Mostly, it's been too time consuming. I have to film the footage, transfer it to the computers hard drive, edit it, then save it in a format that can be uploaded to the blog or to Youtube.
It's the last step that has proven to be the most frustrating. I can save it to a format that looks good, but then I can't upload it because... I'm not sure why. All the formats I've been able to use to upload to blogger or to Youtube are of inferior quality. If I try to upload the better quality ones I get "error" messages. This one below is the best I've been able to manage for Youtube:
It's not absolutely awful, but I'm not satisfied with the quality. If it isn't excellent, then I can't be bothered with it, it seems like a lot of work for nothing.
The other problem is, the subject matter itself. This video was taken in October. While I was waiting to find the time to transfer and edit the video, the chicks continued to grow very fast. And "things" happened. Two of the female chicks drowned in the duckpond. One of the male chicks hurt his leg, and had to be... "harvested" (turned into dog food).
So six of the chicks have survived, and are almost grown up now. Two are hens, and four are roosters. Three of the four roosters are most likely destined to become dog food, because we can't keep a lot of roosters. Not the happiest ending to the story. And video wise, I haven't been able to keep up with the story, and I'm not sure I even want to.
It looks like my career as a chickenblogger has ended before it's begun.
The Egg Report
I didn't get to any reports for the past three months, so here they are now.
October: 25 pullet eggs, 78 Bantam eggs, for a total of 103
November: 14 pullet eggs, 14 Bantam eggs, for a total of 28
December: 19 pullet eggs, 16 Bantam eggs, for a total of 35
Totals for the year: 568 pullet eggs, 895 Bantam eggs.
Combined grand total of 1,463 eggs in 2009.
I'm using the term "pullet" loosely, because most of our full sized hens are no longer young. At the height of Winter, we usually don't get any eggs, but this year has been different. Our youngest full-sized chicken is an Orpington, which are known for laying eggs all year-round. And the Bantams that are laying eggs now are the Bantam-Cochin hybrid hens. I would like to cross breed them with the Orpington. The hybrid roosters fancy her, so we will see how that goes.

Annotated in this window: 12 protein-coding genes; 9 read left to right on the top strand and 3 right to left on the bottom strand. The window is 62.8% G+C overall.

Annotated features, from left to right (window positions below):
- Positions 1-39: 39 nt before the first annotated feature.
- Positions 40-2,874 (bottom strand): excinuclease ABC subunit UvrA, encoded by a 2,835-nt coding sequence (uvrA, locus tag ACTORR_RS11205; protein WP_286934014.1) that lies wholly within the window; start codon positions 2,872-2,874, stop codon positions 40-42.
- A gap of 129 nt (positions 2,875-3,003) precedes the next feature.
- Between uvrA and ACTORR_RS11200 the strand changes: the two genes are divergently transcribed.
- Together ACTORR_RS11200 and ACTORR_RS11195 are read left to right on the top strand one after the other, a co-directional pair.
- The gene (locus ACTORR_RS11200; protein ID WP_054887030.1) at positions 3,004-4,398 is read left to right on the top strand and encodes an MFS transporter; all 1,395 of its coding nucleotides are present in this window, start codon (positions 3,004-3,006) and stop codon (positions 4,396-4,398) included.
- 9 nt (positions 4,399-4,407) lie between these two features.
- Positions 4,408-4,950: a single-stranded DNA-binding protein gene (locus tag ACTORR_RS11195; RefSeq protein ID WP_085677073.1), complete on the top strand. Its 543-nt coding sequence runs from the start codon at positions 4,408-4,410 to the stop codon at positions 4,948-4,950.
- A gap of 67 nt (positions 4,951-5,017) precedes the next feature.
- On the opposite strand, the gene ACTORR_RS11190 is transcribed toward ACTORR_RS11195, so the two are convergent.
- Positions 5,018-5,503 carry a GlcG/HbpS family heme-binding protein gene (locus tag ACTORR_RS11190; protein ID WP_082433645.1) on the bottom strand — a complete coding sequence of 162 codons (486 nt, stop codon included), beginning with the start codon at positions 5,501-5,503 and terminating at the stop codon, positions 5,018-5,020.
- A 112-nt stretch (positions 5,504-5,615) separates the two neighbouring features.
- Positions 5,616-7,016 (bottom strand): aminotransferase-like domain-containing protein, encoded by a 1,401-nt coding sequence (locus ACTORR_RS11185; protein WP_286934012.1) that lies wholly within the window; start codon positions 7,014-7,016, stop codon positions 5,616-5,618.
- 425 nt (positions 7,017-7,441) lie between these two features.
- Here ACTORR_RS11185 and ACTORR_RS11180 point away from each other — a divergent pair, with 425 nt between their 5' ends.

Here is a pic of the hybrid family while they were still living in the nursery:
The two baby hens are sitting under their mother. The photo was taken at the end of October; they are all much bigger now, nearly full grown. I was going to move them out the nursery at Christmas, by removing the perch so they would have to join the rest of the general population. But before I could do that, their mom did it. She just went and sat with the rest of the birds, and her children followed her. She's been using the babies to climb the social ladder in the coup, literally. She is trying to force her way to the top perch, but their has been resistance from the pecking order.
The two girls still stick close to their mother, but the boys have become much more independent. A bit like juvenile delinquents. Typical roosters.
In other coup news... you may remember the hen called Freezerburn, a brown hybrid hen from the first batch, with a white face that looked like a freezerburn? Well she had her first molt this year, and when she did all her face feathers grew in brown instead of white, and now she is a much sought after "babe":
In fact, she and the Alpha rooster in the coup have become an "item"; they often hang out together, and he looks after her as one of his favorites. At last, some happy news in the coup. They are hand-tamed, and two of my favorites. I'm hoping they make some babies in the spring.
End of Farm Report!